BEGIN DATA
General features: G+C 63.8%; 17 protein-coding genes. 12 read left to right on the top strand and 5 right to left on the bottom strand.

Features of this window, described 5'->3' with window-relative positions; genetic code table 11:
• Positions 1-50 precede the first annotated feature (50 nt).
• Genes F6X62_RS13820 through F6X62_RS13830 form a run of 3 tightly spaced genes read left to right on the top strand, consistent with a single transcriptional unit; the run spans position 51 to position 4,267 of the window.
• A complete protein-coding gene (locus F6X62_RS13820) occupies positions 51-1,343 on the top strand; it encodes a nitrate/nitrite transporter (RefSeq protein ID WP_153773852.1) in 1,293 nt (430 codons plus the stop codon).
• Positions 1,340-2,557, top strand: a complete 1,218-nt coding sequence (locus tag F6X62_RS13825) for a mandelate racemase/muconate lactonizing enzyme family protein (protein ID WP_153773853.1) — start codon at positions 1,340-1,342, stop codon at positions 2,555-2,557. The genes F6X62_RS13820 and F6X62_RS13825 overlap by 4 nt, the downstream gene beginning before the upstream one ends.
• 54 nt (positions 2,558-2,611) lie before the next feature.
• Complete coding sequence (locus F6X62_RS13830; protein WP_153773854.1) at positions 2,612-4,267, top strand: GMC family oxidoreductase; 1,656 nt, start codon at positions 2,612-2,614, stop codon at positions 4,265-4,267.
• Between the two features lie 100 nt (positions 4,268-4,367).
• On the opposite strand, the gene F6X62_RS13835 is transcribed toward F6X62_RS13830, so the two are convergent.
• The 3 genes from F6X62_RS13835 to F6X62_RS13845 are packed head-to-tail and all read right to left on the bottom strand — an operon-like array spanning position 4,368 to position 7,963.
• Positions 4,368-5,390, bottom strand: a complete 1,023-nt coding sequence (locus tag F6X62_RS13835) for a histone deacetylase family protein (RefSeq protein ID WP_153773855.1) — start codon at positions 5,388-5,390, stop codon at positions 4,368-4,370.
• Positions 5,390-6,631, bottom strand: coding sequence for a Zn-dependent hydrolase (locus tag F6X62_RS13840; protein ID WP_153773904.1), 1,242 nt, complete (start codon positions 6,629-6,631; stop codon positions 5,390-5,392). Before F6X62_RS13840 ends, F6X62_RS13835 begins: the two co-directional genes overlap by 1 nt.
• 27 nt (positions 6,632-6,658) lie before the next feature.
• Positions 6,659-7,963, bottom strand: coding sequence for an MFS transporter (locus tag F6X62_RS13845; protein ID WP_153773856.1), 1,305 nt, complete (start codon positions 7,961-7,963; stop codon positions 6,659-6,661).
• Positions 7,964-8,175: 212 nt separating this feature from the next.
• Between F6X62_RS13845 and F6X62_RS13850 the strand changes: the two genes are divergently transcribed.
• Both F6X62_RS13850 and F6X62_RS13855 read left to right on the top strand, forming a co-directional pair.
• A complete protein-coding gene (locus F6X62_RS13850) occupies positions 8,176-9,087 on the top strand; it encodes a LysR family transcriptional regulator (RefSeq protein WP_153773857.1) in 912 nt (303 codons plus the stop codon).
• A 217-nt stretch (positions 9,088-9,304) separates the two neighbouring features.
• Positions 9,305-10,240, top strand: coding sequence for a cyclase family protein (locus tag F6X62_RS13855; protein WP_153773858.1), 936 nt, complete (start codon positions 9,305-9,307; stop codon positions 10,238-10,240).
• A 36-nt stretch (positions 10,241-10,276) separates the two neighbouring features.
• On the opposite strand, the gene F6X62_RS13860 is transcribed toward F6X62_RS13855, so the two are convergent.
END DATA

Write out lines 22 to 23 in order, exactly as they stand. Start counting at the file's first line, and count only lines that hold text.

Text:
• A 36-nt stretch (positions 10,241-10,276) separates the two neighbouring features.
• On the opposite strand, the gene F6X62_RS13860 is transcribed toward F6X62_RS13855, so the two are convergent.